Connecticut’s Tree Canopy
Save the Sound fights to protect trees that provide community character, help filter stormwater, and provide habitat for wildlife. In 2014 we successfully fought to regulate excessive tree removal by Connecticut utilities by requiring DEEP to review the utility companies’ tree removal plans, mandating written consent from property owners to trim or remove a tree entirely on private property, and providing a fair process for homeowners who object. Two years later we worked to give the original law teeth by establishing fines for utilities that don’t comply with the law when cutting trees on municipal property.
Making Connecticut a Climate Leader and Cleaning Your Air
Global Warming Solutions Act
In 2008, Save the Sound worked with state legislators and a coalition of organizations and committed citizens to make Connecticut a national leader by passing the flagship policy of Connecticut’s climate plan. The law requires the state to reduce its total greenhouse gas emissions to at least 10 percent below 1990 levels by 2020, and to at least 80 percent below 2001 levels by 2050. It set an example for state and federal governments and positioned us an early leader in the global clean energy economy. Sadly, Connecticut is now lagging behind its neighbors, and lawmakers’ reluctance to move forward threatens regional momentum on greenhouse gas reductions and renewable technology adoption. Emissions have actually increased since 2012, putting Connecticut at risk of violating the 2020 goal. However, we’re working to put the state back on track—stay tuned.
Stopping Fuel Waste
As natural gas infrastructure continues to expand, it’s essential to prevent unnecessary greenhouse emissions from leaky pipes and equipment—especially those that cost ratepayers money for gas that never even reaches their homes. In 2014 we drafted and got passed a law to save consumers money and protect our climate from methane gas emissions.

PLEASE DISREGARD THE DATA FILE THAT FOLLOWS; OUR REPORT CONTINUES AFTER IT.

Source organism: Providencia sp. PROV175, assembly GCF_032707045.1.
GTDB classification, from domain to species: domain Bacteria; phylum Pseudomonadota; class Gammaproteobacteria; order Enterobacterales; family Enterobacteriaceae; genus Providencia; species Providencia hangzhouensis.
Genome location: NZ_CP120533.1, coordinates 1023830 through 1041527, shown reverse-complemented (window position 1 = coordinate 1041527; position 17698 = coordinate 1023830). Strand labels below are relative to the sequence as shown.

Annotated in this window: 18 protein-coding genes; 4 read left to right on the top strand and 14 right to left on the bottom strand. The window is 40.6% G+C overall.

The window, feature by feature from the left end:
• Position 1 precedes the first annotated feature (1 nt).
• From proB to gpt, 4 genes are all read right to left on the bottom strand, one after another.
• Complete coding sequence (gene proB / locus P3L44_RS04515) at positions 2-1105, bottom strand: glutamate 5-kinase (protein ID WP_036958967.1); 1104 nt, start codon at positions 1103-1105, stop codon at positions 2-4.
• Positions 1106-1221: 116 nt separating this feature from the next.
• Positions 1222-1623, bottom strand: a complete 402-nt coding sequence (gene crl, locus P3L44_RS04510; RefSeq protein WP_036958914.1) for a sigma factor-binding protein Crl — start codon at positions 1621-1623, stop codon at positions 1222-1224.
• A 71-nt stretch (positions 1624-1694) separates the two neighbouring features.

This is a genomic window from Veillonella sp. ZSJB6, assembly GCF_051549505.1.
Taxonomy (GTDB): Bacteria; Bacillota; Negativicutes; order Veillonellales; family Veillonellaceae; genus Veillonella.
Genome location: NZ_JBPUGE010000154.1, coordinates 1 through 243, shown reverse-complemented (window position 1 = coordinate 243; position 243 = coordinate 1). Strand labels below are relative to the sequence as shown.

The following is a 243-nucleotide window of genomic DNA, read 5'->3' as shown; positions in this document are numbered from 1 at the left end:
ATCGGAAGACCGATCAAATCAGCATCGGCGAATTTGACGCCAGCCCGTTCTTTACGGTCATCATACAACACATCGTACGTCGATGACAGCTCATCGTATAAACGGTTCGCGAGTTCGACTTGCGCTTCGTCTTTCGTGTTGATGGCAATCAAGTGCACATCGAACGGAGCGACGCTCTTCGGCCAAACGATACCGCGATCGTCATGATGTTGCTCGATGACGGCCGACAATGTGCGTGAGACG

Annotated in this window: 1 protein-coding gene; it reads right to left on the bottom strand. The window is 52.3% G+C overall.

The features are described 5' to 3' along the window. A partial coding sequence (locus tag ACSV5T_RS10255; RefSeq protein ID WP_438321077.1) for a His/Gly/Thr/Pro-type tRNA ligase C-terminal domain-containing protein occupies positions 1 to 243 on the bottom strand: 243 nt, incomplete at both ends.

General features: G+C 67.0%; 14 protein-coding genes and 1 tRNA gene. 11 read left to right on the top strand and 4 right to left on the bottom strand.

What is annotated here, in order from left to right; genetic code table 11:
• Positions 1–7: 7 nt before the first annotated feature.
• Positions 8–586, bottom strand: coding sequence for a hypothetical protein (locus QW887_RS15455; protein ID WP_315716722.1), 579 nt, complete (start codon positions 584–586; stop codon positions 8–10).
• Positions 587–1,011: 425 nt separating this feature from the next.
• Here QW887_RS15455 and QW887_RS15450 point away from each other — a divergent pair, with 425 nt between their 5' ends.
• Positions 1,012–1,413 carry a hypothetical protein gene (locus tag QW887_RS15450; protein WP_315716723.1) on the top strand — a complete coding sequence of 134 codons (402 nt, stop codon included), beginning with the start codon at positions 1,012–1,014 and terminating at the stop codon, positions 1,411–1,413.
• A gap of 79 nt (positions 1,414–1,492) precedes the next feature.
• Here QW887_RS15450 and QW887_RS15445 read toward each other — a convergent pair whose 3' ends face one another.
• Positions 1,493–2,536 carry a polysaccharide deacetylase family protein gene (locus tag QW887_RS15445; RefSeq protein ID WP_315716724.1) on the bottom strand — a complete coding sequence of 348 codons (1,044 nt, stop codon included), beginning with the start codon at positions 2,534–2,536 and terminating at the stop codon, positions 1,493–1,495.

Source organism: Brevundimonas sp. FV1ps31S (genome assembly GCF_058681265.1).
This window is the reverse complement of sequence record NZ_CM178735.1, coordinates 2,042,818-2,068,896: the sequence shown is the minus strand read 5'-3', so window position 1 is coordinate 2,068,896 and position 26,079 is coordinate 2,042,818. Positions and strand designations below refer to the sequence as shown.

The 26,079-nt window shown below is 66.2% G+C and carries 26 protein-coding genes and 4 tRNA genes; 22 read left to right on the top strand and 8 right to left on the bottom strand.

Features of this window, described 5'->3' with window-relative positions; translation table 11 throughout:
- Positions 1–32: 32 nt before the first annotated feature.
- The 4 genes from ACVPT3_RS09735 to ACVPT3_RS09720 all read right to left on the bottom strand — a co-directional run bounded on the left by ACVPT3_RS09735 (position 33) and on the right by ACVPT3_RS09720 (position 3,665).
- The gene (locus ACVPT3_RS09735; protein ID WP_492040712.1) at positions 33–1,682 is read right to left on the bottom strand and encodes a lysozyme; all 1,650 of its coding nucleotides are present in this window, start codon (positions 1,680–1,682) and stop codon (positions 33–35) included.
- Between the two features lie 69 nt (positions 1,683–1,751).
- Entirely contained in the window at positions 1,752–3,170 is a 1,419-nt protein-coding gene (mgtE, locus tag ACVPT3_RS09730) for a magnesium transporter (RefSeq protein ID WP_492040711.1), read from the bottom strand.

Clean Cars Act
In 2004, Save the Sound’s leadership in the Clean Cars Alliance helped bring California’s strict vehicle emissions standards to Connecticut. A few years later, we supported creation of a program to label automobiles with an emissions score so car buyers can choose a model that’s right for them and right for the environment. More recently, we’ve worked to make it easier to buy zero-emission and electric vehicles, and improve the state’s charging and electric grid infrastructure. That’s why in 2016 we worked to pass a comprehensive electric vehicles law that lays the groundwork for slashing the transportation pollution responsible for 40 percent of Connecticut’s greenhouse gas emissions.
How to Keep Winning
Successes like these take thousands of voices fighting for the environment at our state capitols. Join your friends and neighbors in helping us pass good environmental laws and stop bad ones: sign up to receive our action alerts. To learn more about our legislative efforts and victories, click here for our current Connecticut legislative agenda, or read outcomes from past years.